Friday, March 05, 2004

Forbes ferrets out injustice

I spend a fair amount of time reading and listening to conservatives and Republicans. Sometimes I start to believe that there must really be something there that’s really better than, well, what my basic liberal soul tells me

I’m not talking about the rationality or rightness of the actual content of conservative arguments. Sometimes that’s pretty good, sometimes so-so, usually craptacular. I try to learn from the reasonable points I hear, and discard the rest. But there’s something underneath going on that hits me. Something in the tone, maybe, or in the subtext, that seems to be trying to convince me of something. And some part of me, well, sort of cringes, really. I feel like there’s some superior virtue going on, somehow.

One of the virtues for Republicans is definitely not whining about how unfair things are all the time. Suck it up and deal with it. Work harder, and get ahead. The race isto the swift, dammit. People get what they deserve. Liberals enable the weak and cripple people who try. You know, that whole line.

This one hits me, sometimes, even though it doesn’t have a lot of intellectual weight behind it. I know that I could be working harder, for one thing. Maybe other folks could, too. Of course, many people do work insanely hard and never get out of poverty anyway. Back and forth….

Well, anyway. Whatever the intellectual merits, I can sort of feel the force of the general dictum, Thou shalt not whine.

This is way too long an introduction to something I read in the March 15th, 2004 Forbes. Rich Karlgaard writes in “One Huge Tax Disparity” (page 41):

A typical 4,000-square-foot home in a tony New York City suburb such as Greenwich costs:

* Twice as much as its counterpart in Lake Forest, a suburb outside of Chicago, Ill.
* Four times more than one in Auburn Hills, a suburb outside of Detroit, Mich.
* Six times more than a spread in Clive, the best address in Des Moines, Iowa.
The same ratios hold for smaller houses….

So, OK, nothing new so far. You knew that, more or less, right? What’s the point?

Let’s say you want to enjoy an executive-class lifestyle…. [First, you need a big house with a gourmet kitchen and so on.] … Let’s further suppose you want to drive a Lexus, BMW, or Cadillac, join a country club, keep a wardrobe suitable for business and business casual, put your kids in private schools and give to your favorite charity, as well as save money. Tally it all up, and you’ll discover this takes about a $500,000 income in New York or San Francisco, a $400,000 one in Boston, Los Angeles or Washington, D.C….

But in Des Moines you’ll need $150,000. In fact, maybe only $100,000, because the public schools are so good and so few people give a rat’s patootie about the status competitions of clothes, cars and clubs, anyway.

These calculations are beforetaxes.

Rich's argument is that these gaps lead to tax unfairness. Why? Because federal income tax rates do not notice these differences. So “the coastal urban executive class, drawing mid-six-figure salaries or beetter, has become America’s prime tax patsy.” And if Bush isn’t re-elected, it’s only going to get worse, because “John Edwards can make a $200,000 family income in Summit, N.J. or Pasadena, Calif. sound like the treasury of Louis XIV.” Higher taxes for rich folks, here we come! And that is just sad. His conclusion: You might want to move to Des Moines. (No, really, that's his conclusion. New Yorkers, move to Des Moines. You have nothing to lose but your chains.)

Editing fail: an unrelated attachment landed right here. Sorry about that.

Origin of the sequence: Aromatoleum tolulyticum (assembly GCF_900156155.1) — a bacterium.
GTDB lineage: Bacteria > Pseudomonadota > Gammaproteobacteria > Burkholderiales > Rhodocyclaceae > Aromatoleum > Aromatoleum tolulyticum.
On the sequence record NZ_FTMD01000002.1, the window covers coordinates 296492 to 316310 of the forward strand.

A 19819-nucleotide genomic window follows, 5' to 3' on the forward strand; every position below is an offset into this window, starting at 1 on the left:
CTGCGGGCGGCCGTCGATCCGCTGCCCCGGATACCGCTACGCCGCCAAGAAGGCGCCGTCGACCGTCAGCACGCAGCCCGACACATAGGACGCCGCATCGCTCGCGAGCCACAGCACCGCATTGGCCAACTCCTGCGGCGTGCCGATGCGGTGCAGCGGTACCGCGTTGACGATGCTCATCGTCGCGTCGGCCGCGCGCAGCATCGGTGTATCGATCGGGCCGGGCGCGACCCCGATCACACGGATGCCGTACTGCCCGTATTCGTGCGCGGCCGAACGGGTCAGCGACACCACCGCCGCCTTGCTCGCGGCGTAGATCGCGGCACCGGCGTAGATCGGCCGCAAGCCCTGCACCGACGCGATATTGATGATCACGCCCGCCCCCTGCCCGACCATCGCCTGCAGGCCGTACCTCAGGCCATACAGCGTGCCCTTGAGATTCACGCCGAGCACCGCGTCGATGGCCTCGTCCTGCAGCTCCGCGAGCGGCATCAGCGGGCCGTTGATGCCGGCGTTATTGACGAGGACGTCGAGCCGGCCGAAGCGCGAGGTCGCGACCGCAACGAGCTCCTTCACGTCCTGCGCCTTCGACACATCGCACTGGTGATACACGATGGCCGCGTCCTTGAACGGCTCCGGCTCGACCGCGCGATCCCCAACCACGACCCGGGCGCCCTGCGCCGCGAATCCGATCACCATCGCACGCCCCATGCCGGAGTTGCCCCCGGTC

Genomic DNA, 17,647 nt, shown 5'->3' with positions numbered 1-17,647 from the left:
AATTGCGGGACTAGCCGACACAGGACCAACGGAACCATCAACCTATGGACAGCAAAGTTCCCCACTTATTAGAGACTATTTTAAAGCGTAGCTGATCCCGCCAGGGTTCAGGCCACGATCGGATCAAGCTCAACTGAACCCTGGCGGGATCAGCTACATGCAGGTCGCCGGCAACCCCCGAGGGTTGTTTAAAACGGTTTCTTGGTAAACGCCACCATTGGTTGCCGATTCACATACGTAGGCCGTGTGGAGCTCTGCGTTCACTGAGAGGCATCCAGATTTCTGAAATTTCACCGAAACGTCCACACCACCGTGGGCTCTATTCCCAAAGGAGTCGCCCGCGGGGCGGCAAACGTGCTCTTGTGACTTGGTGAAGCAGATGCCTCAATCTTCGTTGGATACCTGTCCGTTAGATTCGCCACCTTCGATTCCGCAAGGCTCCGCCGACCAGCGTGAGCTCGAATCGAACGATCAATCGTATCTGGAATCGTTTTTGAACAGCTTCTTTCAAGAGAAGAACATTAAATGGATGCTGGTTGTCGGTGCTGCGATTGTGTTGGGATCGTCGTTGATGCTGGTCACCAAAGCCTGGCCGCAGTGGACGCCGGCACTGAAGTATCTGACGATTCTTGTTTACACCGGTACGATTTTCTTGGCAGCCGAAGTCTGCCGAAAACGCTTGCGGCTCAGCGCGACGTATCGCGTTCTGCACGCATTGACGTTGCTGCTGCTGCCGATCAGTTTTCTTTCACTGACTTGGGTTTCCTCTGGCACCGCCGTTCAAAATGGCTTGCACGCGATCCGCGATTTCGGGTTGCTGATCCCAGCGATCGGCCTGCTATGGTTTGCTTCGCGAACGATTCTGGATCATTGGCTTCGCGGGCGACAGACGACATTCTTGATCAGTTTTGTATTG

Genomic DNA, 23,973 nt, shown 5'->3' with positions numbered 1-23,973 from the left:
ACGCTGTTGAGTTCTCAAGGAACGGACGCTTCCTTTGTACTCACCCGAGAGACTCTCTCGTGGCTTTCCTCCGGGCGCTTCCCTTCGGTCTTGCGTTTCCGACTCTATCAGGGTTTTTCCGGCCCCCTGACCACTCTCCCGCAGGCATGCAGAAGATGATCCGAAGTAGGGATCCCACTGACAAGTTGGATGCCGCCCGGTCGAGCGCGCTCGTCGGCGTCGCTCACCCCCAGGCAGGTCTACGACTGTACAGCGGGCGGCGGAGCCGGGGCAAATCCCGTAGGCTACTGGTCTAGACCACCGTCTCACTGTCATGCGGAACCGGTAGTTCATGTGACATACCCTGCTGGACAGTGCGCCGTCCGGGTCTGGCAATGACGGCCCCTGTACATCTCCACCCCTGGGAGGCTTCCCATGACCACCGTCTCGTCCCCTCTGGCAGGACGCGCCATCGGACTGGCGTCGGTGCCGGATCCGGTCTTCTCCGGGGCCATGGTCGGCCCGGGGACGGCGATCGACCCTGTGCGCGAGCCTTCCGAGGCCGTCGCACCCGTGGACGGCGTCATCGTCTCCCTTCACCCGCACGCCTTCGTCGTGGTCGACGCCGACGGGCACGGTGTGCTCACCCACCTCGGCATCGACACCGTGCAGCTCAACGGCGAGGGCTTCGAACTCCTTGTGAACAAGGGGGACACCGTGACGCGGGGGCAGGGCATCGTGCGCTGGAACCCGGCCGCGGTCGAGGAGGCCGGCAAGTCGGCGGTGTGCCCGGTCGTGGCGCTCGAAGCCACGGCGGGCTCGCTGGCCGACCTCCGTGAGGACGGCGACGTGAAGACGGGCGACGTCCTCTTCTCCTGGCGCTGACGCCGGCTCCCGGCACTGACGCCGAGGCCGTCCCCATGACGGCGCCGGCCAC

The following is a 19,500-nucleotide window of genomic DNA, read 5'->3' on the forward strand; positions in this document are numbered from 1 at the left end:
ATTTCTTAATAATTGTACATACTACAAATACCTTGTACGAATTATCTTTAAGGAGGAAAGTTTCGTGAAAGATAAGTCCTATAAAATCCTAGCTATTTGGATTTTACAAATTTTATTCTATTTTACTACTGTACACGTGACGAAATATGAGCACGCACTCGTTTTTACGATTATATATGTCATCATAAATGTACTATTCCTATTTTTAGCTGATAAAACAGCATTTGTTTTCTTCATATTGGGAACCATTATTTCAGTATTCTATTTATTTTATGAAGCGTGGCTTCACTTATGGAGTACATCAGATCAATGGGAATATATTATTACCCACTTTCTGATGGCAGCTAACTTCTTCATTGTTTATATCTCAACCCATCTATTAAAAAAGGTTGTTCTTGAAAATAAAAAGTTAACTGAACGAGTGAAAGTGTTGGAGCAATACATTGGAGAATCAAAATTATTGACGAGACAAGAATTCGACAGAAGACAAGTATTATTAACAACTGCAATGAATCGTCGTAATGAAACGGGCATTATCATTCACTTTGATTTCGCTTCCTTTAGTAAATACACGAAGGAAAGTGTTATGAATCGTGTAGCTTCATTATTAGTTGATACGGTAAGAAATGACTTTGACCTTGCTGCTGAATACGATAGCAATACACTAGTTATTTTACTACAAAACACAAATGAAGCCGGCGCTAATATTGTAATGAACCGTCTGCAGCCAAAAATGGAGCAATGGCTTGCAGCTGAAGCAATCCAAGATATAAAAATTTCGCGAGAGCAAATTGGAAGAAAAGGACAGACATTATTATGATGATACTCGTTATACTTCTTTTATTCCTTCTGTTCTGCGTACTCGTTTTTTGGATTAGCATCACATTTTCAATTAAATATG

Let me tell you, I read this and I smiled. I still smile. A weight has been lifted off my shoulders.

Did you hear the man? People making half a mill in New York City are just barely getting by! It’s … it’s … it’s unfair!


We have a new champion of whining.

Let’s look around. You have people all over Africa starving and dying in civil wars, people all over the third world dying of AIDS for lack of money for the vaccine, people in Haiti with raw sewage in their drinking water. You have forty million people in the United States without health care. One-fourth of all black children in New York City have asthma because of environmental problems. The Bush administration is doing everything they can to make sure that people with repetitive stress injuries from working on the job cannot get compensated for their injuries. And so on, and so on, and so on. People in this world are really suffering, they are really getting screwed.

Liberals complain about these injustices, and we’re called whiners.

Now Rich looks around for the great injustices of the world to write about. What does he see? He sees the lifestyles of half-a-million-a-year executive-lifestyle BMW-driving country-club folks with gourmet kitchens, nice furniture, and kids in private school. And his heart goes out to these poor, suffering people.

I swear, you can’t make this stuff up.

It isn’t just Rich, of course. It’s the whole Forbes worldview. We are a magazine about capitalism. We can devote an issue every year to all the billionaires in the world. But never in our pages will you see stories exploring what victims capitalism might produce. Not one. The only victims we see are the multi-millionaires living on the coasts.

I never want to hear another Republican complain about liberal whining. Not once.

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